By Garth Nix.
Feb. 2017. 384p. Scholastic, $18.99 (9781338052084);
e-book (9781338052107). Gr. 6–10.
Princess Anya is in a bind. Her stepstep-father Duke Rikard (who happens to be an
evil sorcerer) is plotting to steal the crown,
her older sister’s suitor has been transformed
into a frog, and Anya has promised to help
turn him back into a prince—but she’s fresh
out of the transmogrification-reversal lip
balm she needs for the job. There’s nothing
for it but to embark on a quest to gather
the hard-to-come-by lip balm ingredients
and hopefully devise a way to stop the duke
while she’s at it. Anya is accompanied by
Ardent, an eager (talking) royal dog, and
it isn’t long before their journey takes on a
more significant purpose. Playing on fairy
tale tropes and conventions, Nix (Newt’s Emerald, 2015) delivers a delightful adventure
stuffed with absurdity, magic, and a spirited
young heroine. Beneath these entertaining
trappings lies a heartfelt message of justice
and fair treatment for all. As for Anya, there’s
always room for leading ladies like her: “I
don’t expect to need rescuing. I’m not that
kind of princess.” —Julia Smith
By Jeff Zentner.
Mar. 2017. 416p. Crown, $17.99 (9780553524062);
lib. ed., $20.99 (9780553524079); e-book, $17.99
(9780553524086). Gr. 9–12.
“I may have killed my three best friends,”
17-year-old Carver agonizes. How so? He
sent a text to his friend Mars, knowing
the boy was driving at the
time; distracted by replying
to the text, Mars crashed
into a stopped truck, killing himself and Carver’s
two other best friends,
Blake and Eli. Now Mars’
father, a judge, has called
on the district attorney to
open an investigation and weigh charges of
criminally negligent homicide against Carver. Bereft and virtually friendless, riddled by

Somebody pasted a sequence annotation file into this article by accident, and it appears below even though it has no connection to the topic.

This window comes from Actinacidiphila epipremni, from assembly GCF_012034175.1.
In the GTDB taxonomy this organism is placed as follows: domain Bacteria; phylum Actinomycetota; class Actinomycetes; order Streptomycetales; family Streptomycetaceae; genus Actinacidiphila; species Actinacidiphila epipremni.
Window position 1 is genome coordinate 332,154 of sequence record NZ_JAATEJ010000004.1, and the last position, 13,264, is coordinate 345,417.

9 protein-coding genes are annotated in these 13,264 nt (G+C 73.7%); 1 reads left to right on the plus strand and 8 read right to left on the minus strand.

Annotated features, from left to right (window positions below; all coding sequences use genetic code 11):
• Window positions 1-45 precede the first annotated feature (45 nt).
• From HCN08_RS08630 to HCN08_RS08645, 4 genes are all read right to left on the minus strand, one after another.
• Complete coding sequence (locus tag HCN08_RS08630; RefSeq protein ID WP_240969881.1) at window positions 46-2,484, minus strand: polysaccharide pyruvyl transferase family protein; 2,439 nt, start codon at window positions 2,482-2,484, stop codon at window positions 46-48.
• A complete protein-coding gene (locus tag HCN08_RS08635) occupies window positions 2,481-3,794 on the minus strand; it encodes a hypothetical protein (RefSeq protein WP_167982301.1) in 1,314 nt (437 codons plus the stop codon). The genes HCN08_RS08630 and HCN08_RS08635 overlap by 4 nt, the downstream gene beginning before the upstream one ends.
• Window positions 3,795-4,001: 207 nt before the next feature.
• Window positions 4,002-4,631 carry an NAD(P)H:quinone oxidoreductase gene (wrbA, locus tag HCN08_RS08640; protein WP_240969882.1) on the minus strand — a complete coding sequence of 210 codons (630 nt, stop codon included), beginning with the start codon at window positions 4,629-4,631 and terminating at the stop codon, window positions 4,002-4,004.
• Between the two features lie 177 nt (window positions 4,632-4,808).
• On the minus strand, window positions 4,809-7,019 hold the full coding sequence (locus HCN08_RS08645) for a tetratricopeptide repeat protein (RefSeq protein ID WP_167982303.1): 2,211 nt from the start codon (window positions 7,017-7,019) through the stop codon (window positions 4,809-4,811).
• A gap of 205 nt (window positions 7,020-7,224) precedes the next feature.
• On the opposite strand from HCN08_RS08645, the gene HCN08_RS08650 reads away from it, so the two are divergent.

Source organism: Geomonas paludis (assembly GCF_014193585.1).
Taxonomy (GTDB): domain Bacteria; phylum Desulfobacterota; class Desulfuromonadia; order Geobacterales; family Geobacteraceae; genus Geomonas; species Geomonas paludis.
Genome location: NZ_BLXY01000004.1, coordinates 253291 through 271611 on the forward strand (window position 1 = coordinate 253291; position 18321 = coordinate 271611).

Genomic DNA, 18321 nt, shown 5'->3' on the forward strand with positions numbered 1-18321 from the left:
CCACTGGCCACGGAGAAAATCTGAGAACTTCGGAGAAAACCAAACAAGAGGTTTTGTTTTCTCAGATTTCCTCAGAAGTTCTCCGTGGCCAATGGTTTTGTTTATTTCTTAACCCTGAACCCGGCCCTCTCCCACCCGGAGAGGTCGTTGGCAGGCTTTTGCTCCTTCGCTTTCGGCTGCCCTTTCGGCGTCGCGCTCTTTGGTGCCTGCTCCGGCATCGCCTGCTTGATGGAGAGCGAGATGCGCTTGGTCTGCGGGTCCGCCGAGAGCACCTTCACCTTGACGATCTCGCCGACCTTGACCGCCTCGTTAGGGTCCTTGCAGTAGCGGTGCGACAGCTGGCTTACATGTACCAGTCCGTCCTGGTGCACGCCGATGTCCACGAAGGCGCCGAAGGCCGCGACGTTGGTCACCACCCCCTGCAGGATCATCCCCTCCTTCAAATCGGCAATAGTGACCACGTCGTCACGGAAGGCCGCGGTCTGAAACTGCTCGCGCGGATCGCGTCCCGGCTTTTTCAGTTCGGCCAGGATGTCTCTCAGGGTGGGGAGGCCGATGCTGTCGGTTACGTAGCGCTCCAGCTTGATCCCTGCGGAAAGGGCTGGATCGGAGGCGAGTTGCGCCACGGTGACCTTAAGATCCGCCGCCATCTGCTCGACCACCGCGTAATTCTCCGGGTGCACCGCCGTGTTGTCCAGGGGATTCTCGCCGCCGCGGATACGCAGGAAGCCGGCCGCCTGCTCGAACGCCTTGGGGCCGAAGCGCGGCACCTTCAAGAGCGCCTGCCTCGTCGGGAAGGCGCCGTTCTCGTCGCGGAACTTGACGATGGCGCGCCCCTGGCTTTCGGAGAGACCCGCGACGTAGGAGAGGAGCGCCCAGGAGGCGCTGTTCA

guilt, and overwhelmed by stress, Carver begins having panic attacks, which send him
into therapy. Interestingly, he makes an unlikely new friend in Eli’s girlfriend, Jesmyn,
but when he tells her that he desires more
than friendship with her, she rejects him.
Meanwhile, Carver’s attempts at atonement
with Blake’s grandmother, Eli’s parents, and
Mars’ father meet with mixed success, feeding his subconscious desire for punishment.
Zentner does an excellent job in creating characters, especially his protagonist
Carver, a budding writer whose first-person
account of his plight is artful evidence of
his talent. The story builds suspense while
developing not only empathetic but also
multidimensional characters in both Carver
and Jesmyn. The result is an absorbing effort
with emotional and psychological integrity.
Just a Girl.
By Carrie Mesrobian.
Mar. 2017. 304p. Harper, $17.99 (9780062349910).
Rianne’s spent her whole life in Wereford,
a small, nothing town in the Midwest, living with her divorced mom, getting up to
mild trouble with her friends, casually sleeping around, and not trying
terribly hard in school. By
the time senior year rolls
around, she still doesn’t
have any plans for her future, and she finds herself
in a relationship with notorious playboy Luke Pinsky,
who’s kind of loyal and
sweet, if oblivious to her needs. But when
she meets Sergei, a 25-year-old Russian man
who’s studying agriculture at the community
college, she’s immediately entranced by his
assured worldliness and, later, the confident
way he touches her, which she keeps a secret
from everyone, especially Luke. When she’s
faced with making a definitive choice about
her future, can she decide between what
she truly wants and what’s been deemed
“good”? Mesrobian is at her best plumbing
the depths of what happens between big
choices and elevating those potent moments
of transition, and she does that beautifully
here. Rianne’s rich inner life, especially when
it’s at odds with what’s expected of her, is
captivatingly full of meaningful, compelling drama, and Mesrobian’s frank, realistic
depiction of teenage sexuality is a particular
bright spot. There’s nothing simple about